"Do you want me to man the fryer for a while?" I ask GH. But I know the answer already. Judging by the gleeful glow in his dark eyes, he's hit his stride. In fact, he doesn't bother to answer -- just grins and shakes his head. I suspect his mouth is full.

To add heft to the meal, GH fries up a batch of battered oyster mushrooms, as well as garden vegetables: radish medallions, baby zucchini medallions, baby turnip fries and radish greens. The results are predictably delicious: Kamari points out that fried oyster mushrooms would be a good stand-in for the fish in fish and chips, and the tiny radish greens hold their shape perfectly in the fryer. That said, flowers are the order of the day: We eat beer-battered nasturtiums (piquant and crunchy), day lily buds and blossoms (mild at first, with a pleasingly spicy finish and a surprising lavender aftertaste) and onion chive flowers (pillowy and chewy, with a flavor and aroma like onion rings, but better). The batter is light and crispy, and all of the batches are bereft of that sogginess that kills a good deep-fried dinner.

All evening, I wait in suspense for the dandelion heads. This spring I had good luck eliminating the bitterness of dandelion greens, but the flowers themselves seem more of a challenge. I have vague childhood memories of the biting bitterness of dandelion flowers, and I'm having a hard time imagining them as a food. If anything is going to fail tonight, dandelions are my bet.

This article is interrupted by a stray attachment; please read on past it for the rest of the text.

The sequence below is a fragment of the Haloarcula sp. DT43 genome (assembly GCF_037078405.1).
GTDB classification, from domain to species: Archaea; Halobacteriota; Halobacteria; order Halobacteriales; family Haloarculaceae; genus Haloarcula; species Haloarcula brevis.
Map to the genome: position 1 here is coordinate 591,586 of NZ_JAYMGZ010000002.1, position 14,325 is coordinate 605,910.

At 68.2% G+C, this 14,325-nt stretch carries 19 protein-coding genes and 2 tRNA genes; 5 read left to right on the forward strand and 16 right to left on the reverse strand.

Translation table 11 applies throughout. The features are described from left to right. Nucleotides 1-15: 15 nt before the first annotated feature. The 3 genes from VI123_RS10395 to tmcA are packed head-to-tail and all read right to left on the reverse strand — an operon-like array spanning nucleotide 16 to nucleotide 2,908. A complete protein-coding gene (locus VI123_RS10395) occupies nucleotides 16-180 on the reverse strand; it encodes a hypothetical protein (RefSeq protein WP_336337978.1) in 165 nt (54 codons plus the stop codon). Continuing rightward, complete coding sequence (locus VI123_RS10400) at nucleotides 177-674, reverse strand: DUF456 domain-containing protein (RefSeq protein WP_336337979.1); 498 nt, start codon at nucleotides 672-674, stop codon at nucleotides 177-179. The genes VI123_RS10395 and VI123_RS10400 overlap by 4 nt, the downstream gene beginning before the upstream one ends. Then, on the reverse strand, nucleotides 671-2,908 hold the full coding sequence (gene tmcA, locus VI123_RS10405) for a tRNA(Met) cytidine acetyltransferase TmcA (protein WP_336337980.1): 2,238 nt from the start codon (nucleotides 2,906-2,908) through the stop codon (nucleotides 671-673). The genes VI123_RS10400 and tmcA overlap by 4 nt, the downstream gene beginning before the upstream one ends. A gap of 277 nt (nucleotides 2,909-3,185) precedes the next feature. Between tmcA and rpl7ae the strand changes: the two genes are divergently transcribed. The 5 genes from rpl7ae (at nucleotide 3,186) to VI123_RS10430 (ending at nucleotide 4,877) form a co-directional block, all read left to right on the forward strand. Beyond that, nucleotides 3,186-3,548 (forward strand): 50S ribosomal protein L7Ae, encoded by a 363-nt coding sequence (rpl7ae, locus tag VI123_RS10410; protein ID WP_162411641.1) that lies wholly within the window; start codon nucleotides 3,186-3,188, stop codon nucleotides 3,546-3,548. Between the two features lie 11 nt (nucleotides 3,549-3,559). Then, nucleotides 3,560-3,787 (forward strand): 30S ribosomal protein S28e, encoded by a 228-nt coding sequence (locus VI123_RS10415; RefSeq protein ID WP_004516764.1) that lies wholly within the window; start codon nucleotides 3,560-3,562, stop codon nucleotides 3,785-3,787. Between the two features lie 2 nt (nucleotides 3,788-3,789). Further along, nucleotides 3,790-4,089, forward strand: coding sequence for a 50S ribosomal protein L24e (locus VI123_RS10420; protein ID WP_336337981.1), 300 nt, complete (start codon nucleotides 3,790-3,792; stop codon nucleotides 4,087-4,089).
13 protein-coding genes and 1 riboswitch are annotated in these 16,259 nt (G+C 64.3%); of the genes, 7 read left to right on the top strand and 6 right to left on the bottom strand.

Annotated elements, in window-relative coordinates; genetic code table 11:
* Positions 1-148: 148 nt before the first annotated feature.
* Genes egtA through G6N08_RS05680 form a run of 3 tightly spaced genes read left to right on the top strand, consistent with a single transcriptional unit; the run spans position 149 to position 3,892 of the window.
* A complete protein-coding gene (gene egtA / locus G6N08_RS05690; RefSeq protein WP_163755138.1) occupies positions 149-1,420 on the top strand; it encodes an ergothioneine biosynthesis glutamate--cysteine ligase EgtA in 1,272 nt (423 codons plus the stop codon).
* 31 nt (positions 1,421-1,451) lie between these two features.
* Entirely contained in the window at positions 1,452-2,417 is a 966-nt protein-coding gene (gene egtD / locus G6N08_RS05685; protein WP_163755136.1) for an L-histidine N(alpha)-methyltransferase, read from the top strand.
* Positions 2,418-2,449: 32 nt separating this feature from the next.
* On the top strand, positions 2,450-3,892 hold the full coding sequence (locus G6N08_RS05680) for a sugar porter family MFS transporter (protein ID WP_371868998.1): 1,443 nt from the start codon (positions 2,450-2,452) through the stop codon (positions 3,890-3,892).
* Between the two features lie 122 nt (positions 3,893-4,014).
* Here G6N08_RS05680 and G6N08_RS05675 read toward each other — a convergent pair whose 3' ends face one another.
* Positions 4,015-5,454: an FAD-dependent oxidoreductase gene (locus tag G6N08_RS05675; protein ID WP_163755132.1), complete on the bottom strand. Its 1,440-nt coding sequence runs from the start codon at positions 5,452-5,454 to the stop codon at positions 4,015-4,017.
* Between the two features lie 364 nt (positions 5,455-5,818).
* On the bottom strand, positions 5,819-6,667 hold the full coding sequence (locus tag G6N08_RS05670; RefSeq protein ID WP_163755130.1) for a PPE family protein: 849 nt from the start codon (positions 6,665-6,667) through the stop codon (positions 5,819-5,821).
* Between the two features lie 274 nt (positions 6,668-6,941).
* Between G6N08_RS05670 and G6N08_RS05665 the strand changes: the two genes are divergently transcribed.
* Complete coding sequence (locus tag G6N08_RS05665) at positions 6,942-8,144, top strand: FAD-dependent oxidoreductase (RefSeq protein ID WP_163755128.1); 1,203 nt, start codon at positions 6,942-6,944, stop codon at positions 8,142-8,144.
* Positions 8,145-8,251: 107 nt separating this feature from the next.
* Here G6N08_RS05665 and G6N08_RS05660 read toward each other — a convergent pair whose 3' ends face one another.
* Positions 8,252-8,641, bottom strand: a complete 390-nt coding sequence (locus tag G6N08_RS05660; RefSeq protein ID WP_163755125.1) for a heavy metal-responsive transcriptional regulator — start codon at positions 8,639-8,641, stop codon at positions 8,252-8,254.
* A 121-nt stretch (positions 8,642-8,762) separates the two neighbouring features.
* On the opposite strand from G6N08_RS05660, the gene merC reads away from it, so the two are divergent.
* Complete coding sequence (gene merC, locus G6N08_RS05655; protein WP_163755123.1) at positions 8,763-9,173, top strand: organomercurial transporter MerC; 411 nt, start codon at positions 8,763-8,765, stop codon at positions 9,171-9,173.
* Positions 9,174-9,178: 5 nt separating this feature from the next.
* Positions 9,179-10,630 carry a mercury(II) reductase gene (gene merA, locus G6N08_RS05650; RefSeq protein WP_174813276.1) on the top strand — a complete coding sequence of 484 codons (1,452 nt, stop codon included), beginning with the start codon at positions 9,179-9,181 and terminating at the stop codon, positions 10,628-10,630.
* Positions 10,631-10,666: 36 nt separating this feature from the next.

The giant squash blossoms are the meal's crowning glory. Cantaloupe gold in color and stuffed with fresh dill, the blossoms are perfect receptacles for beer batter. Fried, every delicate fold holds fluffy dough, and the finished texture is akin to pastry from Valhalla. The flavor: a garden, flash-fried.

At this point, though we are stuffed, I can't help but inquire, "What happened to the dandelions?"

"You ate them," GH says. I think back, but I can't recollect anything remotely bitter. The forgiving grace of beer batter is evidently transformative. As night subsumes the summer hills, I wallow in my food coma and thank my lucky stars for the good things in life: those both classy, and klassy with a k.

Beer Batter

Note: GH's additional tips for perfect frying: Use a sufficient quantity of oil and don't try to fry too many items at once.


  • 1 part flour
  • 1 part beer
  • Dash of cayenne
  • Dash of mustard powder
  • Salt to taste


In a large bowl, mix flour and beer. Add spices and salt. Let ingredients sit at room temperature for at least one hour before you begin heating your oil.

Dill Yogurt Sauce


  • 1 cup of whole yogurt
  • 4 sprigs of fresh dill (chopped)
  • Dash of paprika
  • Dash of chile powder
  • Dash of red pepper flakes
  • Dash of lime juice
  • Garlic salt, salt and pepper to taste


Add ingredients to bowl and stir.

By Felisa Rogers

Felisa Rogers studied history and nonfiction writing at the Evergreen State College and went on to teach writing to kids for five years. She lives in Oregon’s coast range, where she works as a freelance writer and editor.